The output parameter
-o may be used to override the default output filename,
which uses extension
.gbc (for "GPL byte code").
The image parameter
xga99 to generate suitable GPL header data for
the program so that the GPL byte code interpreter built into the TI 99 can
execute the image file.
$ xga99.py -i gahello.gpl
xga99 will check if there is enough space at the beginning of the image file
for inserting GPL header data. You may have to adjust (or remove) any
directives if there is not enough space available.
Program execution will start at the symbol provided with the
END directive, or
START symbol, or the first byte of the byte code, in this order.
The cartridge parameter
-c relocates the GPL program to the cartridge GROM
area, generates GPL header data, and packages the byte code image into a
cartridge file suitable for the MESS emulator.
$ xga99.py -c gahello.gpl
.rpk file may be executed as-is by the MESS emulator:
$ mess64 ti99_4ae -cart gahello.rpk
The optional name parameter
-n overrides the default name of the program that
shows up in the TI 99 menu selection screen.
$ xga99.py -c gahello.gpl -n "HELLO GPL WORLD"
The optional list file parameter
-L creates a list file of the source that
shows the addresses and their byte values for each source line.
$ xga99.py gahello.gpl -L gahello.lst
-L is given, the symbol dump parameter
-S includes the symbol table in
the list file.
As the Graphics Programming Language was never intended for public release,
existing native tools for assembling GPL source code differ substantially in
the language syntax they support.
xga99 adopts a combination of the Ryte
Data GPL Assembler and the RAG GPL Assembler syntax as its native format.
Other syntax styles may be chosen with the syntax parameter
$ xga99.py sdemo.gpl -y mizapf
Currently supported syntax styles are the default
xdt99 for the
native format, and
mizapf for the TI Image Tool GPL disassembler. Note that
the original GPL syntax described in TI's GPL Programmer's Guide was
considered too arcane for inclusion in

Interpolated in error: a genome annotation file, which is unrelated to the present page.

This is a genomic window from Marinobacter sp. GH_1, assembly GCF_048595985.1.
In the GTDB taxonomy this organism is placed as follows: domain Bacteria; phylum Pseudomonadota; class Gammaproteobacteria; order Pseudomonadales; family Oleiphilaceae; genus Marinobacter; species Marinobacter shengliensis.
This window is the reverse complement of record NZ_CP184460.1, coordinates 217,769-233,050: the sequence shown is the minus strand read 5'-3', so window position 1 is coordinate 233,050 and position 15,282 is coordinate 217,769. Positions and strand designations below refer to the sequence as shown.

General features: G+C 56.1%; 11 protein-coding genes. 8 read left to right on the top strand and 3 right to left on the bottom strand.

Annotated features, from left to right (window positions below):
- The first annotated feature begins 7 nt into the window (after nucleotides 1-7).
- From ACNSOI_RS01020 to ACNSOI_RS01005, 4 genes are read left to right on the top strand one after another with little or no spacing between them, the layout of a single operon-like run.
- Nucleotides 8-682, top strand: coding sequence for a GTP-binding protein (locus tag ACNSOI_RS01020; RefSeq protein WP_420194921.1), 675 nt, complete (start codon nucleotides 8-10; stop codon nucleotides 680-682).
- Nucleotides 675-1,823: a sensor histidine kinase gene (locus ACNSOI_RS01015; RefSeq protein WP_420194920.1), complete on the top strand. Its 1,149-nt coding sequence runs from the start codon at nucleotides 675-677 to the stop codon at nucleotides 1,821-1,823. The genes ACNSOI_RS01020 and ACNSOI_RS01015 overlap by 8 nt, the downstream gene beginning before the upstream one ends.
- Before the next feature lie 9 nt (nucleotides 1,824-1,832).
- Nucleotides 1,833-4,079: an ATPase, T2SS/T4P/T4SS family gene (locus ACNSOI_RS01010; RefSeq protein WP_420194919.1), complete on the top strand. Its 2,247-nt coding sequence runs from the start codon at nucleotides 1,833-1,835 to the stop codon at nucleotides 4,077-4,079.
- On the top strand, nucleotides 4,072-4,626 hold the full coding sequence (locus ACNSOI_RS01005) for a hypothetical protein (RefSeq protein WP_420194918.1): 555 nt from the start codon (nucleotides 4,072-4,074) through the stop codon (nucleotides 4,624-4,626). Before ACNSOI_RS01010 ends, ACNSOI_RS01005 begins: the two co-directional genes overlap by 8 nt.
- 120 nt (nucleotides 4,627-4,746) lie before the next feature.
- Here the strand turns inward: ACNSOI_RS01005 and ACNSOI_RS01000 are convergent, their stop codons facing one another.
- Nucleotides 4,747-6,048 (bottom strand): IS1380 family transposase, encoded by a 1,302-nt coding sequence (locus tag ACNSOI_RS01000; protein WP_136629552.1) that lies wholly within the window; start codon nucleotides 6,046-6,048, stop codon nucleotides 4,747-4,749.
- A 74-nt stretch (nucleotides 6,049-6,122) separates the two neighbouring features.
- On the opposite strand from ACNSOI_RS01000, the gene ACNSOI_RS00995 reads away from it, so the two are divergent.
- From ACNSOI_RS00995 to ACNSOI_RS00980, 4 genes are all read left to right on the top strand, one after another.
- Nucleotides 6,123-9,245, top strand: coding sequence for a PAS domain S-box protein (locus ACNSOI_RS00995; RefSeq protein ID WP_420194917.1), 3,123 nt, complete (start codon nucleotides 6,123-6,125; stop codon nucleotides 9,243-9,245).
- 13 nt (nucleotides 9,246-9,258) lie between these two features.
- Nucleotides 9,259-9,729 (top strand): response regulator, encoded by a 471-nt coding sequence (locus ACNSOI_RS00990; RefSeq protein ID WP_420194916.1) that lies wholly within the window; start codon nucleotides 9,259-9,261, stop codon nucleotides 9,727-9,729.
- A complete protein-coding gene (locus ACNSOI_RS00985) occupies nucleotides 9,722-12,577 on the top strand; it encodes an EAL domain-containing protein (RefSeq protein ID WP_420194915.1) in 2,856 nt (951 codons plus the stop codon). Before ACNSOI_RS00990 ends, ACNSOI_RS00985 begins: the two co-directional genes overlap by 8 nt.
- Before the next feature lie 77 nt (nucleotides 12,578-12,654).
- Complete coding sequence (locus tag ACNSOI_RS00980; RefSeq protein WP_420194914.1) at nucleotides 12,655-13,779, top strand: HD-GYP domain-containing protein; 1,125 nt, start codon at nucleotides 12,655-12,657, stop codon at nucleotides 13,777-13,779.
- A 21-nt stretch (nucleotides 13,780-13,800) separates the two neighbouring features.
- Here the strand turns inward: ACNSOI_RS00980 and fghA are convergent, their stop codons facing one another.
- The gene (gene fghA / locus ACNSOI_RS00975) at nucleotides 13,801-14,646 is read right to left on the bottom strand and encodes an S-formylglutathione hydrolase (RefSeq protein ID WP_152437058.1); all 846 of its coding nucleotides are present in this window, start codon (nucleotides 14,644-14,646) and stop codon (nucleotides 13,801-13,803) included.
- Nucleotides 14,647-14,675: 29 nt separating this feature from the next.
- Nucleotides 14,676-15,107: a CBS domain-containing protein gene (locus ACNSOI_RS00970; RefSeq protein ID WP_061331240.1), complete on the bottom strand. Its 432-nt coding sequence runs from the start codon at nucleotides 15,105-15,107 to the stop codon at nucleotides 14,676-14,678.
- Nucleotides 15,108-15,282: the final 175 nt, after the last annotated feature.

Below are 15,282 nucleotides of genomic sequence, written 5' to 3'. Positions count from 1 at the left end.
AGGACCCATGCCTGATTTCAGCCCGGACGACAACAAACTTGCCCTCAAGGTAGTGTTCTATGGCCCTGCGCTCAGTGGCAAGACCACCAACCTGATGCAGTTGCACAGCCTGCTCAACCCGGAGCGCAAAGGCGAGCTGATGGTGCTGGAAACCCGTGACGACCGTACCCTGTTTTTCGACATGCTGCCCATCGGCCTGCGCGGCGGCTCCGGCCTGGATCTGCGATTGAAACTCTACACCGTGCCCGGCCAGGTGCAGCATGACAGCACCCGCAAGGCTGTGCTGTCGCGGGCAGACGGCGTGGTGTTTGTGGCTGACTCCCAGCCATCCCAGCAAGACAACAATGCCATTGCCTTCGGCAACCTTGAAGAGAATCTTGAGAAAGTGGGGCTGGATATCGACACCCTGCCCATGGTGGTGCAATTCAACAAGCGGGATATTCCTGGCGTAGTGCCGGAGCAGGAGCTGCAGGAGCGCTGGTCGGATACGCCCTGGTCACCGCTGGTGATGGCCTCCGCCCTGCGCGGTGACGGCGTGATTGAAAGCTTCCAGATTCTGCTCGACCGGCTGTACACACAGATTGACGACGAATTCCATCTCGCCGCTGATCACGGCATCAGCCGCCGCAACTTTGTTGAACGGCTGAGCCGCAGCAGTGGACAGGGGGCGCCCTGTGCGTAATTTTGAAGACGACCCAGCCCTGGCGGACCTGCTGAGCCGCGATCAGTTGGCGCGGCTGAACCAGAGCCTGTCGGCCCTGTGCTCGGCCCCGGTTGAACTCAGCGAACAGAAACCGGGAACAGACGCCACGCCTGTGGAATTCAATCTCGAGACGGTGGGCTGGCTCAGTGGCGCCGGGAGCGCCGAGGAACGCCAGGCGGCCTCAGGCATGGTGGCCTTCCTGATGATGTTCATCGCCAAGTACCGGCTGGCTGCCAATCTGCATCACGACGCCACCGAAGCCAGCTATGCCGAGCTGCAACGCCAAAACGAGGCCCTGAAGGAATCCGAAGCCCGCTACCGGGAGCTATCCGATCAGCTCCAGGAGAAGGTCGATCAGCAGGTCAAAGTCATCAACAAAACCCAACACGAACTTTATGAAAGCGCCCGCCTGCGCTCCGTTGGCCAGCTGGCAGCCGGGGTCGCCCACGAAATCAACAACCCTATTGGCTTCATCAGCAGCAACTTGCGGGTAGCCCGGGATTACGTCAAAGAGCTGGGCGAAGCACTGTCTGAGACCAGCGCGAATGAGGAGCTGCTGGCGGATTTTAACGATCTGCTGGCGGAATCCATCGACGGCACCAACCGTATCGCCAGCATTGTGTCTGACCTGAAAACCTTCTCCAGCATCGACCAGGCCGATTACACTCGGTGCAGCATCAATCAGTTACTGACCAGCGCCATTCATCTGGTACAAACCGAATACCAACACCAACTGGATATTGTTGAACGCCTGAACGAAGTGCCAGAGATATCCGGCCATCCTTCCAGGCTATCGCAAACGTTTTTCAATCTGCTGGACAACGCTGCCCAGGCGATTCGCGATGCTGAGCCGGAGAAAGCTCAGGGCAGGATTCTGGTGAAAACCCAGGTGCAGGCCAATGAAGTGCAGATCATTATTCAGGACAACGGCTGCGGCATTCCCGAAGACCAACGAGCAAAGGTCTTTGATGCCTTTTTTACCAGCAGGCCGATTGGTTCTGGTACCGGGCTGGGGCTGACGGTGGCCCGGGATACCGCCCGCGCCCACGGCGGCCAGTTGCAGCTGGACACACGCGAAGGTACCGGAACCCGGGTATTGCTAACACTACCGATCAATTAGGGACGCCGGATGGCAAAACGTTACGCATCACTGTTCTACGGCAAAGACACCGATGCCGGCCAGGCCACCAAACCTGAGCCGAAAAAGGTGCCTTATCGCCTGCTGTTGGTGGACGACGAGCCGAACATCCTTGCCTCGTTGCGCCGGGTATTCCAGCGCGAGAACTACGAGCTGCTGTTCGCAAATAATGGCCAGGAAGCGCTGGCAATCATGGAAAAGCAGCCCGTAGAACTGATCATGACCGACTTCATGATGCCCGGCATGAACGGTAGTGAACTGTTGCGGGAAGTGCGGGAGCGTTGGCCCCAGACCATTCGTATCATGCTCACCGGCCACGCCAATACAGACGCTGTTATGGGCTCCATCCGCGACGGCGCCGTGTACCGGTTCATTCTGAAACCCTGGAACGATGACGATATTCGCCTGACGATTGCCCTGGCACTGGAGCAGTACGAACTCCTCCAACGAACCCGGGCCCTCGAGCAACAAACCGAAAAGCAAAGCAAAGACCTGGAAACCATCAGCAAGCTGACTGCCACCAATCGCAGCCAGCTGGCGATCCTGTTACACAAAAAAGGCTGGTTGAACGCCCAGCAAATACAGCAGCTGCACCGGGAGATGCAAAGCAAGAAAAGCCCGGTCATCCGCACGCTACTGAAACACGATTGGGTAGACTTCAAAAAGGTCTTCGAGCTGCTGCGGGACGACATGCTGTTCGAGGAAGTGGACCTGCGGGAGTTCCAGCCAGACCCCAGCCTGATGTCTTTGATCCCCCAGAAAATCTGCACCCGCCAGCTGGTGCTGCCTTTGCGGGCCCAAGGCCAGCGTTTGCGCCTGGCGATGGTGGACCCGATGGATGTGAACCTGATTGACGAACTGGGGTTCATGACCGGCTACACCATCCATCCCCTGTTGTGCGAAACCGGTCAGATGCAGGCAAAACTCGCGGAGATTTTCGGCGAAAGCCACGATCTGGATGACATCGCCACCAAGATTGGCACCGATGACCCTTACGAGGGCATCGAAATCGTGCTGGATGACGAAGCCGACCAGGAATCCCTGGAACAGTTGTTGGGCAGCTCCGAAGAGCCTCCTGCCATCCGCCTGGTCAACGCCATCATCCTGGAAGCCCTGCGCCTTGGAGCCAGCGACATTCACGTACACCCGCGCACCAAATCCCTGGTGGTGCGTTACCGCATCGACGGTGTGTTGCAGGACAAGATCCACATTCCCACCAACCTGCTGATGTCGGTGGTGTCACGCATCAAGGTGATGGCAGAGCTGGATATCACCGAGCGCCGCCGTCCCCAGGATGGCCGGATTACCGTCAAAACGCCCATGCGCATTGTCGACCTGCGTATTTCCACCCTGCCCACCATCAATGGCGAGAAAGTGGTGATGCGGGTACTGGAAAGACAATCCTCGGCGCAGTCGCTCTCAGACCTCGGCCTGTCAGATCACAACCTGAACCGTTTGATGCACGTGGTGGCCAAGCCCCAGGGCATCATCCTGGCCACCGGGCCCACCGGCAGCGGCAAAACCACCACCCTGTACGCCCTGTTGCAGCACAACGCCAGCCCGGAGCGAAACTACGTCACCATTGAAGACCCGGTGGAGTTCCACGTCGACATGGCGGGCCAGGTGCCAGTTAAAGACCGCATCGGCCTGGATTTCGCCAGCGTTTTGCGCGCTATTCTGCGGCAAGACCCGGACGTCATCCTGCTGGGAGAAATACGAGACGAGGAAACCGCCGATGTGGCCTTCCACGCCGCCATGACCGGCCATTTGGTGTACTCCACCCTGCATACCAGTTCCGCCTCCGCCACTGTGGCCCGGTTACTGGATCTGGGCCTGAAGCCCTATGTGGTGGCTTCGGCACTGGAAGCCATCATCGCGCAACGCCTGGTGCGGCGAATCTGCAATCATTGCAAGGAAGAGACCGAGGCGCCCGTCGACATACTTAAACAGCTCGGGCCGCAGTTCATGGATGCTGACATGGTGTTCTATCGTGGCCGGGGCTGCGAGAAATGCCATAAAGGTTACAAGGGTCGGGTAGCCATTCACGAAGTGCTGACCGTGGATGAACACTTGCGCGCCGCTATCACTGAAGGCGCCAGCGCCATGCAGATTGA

xdt99 syntax style is more "modern" in that it supports lower case
sources and relaxes the use of whitespace. For details, please refer to the
respective section of the
xga99 supports all GPL mnemonics described in the GPL Programmer's Guide.
As is common practice, however, the operand order for the shift instructions
SLL etc. has been reversed from
Gd, Gs to
Instruction operands use the well-established prefix notation to address CPU RAM, VDP RAM, and GROM/GRAM, respectively:
@<cpuram addr> .................... CPU RAM direct *<cpuram addr> .................... CPU RAM indirect V@<vdpram addr> ................... VDP RAM direct V*<cpuram addr> ................... VDP RAM indirect @<cpuram addr>(@<cpuram addr>) .... CPU RAM indexed V@<vdpram addr>(@<cpuram addr>) ... VDP RAM indexed G@<grom addr> ..................... GROM/GRAM direct (MOVE only) G@<grom addr>(@<cpuram addr>) ..... GROM/GRAM indexed (MOVE only) #<vdp reg> ........................ VDP register (MOVE only)
Note that symbols do not imply a certain memory type, so references to GROM
MOVE instructions still need to prepend
G@ to the symbol name:
t1 text 'HELLO' l1 move 5,g@t1,v@100
For branch and call instructions, prefixing addresses by
G@ is optional, as
branch targets always reside in GROM/GRAM:
b l1 b G@l1
Instruction operands may be complex expressions of symbols and literals.
Literals may be decimal numbers, hexadecimal numbers prefixed by
numbers prefixed by
:, and text literals enclosed in single quotes
byte 10, >10, :10, '1'
Expressions are built using arithmetical operators
** and bit operators
~. Expressions are evaluated
left-to-right with equal operator precedence; parentheses may be used to change
the order of evaluation. For further details please refer to the
section on expressions.
xga99 uses the following mnemonics for the
but other syntax styles are available with the
HTEXT/VTEXT <text> HCHAR/VCHAR <count>, <char> HSTR <count>, <addr> (no GROM, no VDP, no indexing, no indirection) ROW/COL <count> ROW+/COL+ <count> BIAS <count/gs> FOR <count> ... FEND [<label>]
All arguments are immediate values, unless noted.
Note that unlike the Ryte Data GPL Assembler,
xga99 also supports the optional
address label for the
xga99 GPL assembler supports the following directives:
GROM AORG EQU DATA BYTE TEXT STRI FLOAT BSS TITLE COPY BCOPY
Directives affecting listing generation are currently ignored:
PAGE LIST UNL LISTM UNLM
xga99 directives work very similar to their
DATA directives insert bytes and words into the program,
respectively, irrespective of the size of their arguments.
label byte 1,>02,:11011010,'@',>100 data 1,>1000,'A'
TEXT directive generates a sequence of bytes from a text literal or an
extended hexadecimal literal.
label text 'Groovin'' With GPL' text >183C7EFFE7C381
Note that the second instruction is equivalent to
STRI directive works similar to the
TEXT directive but prepends the
a length byte to the generated byte sequence.
FLOAT directive stores a decimal number in the 8-byte RADIX-100 format
used by the TI 99. Note that digits exceeding the accuracy of RADIX-100 are
The exponent notation